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WILLIAM BUTLER YEATS (1865-1939)

The following biography was originally published in The British and American Drama of Today. Barrett H. Clark. New York: Henry Holt and Company, 1915. pp. 181-2.

William Butler Years was born in Dublin in 1865. The son of an artist, his early education was received in his native city and in London. Early in his career he identified himself with numberous attempts to revive the legends and literature of ancient Ireland; in this connection his most important activity was the foundation, together with Lady Gregory, Edward Martyn, and George Moore, of The Irisn Literary Theater. Yeats spent many years in collecting folk-lore; his he utilized in many of his plays and collected into volumes of prose essays. Outside his dramatic work, essays and collections of legendary material, are his poems, undoubtedly that part of his total output by which he will be longest remembered: Poems, first and second series, The Wanderings of Oisin, The Secret Rose, and The Wind Among the Reeds.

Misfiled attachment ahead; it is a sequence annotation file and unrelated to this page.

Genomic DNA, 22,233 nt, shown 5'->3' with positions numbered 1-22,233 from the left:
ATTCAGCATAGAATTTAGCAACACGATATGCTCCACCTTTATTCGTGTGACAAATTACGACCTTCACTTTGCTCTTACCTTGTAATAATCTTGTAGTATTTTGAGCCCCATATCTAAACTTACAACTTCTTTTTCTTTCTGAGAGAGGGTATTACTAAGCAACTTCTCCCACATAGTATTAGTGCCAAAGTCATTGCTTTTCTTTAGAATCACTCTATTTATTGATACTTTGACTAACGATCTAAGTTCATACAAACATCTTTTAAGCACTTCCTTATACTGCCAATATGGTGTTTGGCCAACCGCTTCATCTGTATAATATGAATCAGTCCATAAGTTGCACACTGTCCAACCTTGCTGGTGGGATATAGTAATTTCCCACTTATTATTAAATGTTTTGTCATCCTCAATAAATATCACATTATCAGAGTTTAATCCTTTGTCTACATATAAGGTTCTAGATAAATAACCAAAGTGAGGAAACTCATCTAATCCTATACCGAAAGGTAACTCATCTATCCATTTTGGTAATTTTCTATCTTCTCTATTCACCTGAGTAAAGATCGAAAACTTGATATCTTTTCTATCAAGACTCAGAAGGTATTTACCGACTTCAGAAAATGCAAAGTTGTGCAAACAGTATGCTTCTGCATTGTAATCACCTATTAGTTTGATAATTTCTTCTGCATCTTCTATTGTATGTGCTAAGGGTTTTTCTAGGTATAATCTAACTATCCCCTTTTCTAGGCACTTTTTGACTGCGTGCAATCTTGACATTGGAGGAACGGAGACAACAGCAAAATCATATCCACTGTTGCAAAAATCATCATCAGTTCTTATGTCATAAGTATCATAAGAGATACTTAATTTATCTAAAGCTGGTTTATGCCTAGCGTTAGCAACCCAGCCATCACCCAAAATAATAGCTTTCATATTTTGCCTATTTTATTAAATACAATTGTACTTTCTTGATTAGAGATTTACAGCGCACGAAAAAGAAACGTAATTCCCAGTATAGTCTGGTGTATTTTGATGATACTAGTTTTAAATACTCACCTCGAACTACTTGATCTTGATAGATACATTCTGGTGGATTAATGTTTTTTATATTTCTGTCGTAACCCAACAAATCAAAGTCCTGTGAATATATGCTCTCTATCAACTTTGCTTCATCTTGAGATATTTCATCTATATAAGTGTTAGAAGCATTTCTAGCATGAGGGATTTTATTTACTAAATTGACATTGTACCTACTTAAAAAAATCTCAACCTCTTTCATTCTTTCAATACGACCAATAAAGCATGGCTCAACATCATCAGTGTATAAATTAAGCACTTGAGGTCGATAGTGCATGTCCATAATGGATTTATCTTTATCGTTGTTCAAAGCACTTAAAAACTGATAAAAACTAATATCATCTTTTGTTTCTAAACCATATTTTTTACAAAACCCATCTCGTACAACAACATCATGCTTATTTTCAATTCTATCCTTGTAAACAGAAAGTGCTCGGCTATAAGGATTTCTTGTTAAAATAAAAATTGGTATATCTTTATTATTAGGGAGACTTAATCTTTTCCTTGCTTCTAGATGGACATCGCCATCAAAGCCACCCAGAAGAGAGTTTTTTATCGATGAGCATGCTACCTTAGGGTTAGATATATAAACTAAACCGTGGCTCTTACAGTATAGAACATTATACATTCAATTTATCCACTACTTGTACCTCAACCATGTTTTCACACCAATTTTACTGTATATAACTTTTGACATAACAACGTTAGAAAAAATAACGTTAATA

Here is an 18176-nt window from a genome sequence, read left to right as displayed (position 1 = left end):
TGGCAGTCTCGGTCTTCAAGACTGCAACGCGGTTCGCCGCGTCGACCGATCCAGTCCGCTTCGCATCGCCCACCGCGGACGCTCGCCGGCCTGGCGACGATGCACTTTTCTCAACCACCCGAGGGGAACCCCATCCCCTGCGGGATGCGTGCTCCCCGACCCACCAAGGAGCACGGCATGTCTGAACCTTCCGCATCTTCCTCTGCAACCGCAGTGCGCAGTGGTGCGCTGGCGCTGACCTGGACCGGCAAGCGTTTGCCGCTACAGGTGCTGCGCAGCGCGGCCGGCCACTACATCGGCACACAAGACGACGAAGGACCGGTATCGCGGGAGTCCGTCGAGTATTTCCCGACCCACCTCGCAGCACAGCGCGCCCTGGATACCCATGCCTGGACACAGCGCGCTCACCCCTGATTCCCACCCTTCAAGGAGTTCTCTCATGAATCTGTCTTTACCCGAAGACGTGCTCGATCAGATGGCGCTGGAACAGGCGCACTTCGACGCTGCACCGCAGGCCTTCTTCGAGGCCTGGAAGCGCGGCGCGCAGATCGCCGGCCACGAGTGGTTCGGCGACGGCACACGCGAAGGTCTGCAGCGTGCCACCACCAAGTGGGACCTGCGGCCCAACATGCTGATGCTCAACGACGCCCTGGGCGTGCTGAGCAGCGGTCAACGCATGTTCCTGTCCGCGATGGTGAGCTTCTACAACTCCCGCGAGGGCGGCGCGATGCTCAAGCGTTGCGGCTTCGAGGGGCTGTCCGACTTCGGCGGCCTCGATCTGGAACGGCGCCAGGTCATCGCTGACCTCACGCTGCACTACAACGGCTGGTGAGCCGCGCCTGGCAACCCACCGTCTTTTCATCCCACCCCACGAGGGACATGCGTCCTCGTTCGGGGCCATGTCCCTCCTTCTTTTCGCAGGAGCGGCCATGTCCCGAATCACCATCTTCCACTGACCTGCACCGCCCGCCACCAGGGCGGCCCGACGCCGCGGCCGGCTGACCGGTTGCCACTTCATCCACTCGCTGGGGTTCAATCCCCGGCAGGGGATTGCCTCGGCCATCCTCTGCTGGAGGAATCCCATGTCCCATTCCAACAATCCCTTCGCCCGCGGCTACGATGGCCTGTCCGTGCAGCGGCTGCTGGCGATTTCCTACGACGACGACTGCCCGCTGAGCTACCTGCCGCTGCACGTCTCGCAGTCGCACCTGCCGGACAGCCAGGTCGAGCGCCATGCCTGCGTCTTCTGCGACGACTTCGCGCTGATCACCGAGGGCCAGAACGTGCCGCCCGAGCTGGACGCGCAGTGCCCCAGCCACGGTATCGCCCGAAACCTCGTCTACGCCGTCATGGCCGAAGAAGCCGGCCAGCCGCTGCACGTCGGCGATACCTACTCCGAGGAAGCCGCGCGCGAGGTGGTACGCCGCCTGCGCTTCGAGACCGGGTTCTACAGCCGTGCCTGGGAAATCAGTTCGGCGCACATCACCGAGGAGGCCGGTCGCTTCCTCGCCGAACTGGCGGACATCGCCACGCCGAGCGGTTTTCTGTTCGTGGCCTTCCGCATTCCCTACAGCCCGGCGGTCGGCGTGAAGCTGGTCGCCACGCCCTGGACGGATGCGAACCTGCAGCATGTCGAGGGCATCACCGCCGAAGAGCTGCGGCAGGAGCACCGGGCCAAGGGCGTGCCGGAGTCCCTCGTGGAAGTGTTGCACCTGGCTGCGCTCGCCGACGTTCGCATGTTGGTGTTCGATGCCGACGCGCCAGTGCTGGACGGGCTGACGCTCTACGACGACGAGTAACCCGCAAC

"The future will look back to Mr. Yeats as to a landmark in the literary history of Ireland, both because of his artistic achievement and because he has been a leader in a remarkable movement. Through his poetry the Celtic spirit moves like a fresh wind," says H.S. Krans, in his [book] William Butler Yeats. Yeats brought to the theater great poetic gifts, he went far to arouse interest in the past glory of his country; as propagandist, as manager, as lecturer, he [did] more than any other [dramatist of his day], with the possible exception of Lady Gregory, to create a new and living art for Ireland, but he cannot be accounted a great dramatist. His vision is too limited, his genius too delicate, his temperament too subjective, to allow him to stand aloof and let his characters work out their destiny as human beings.


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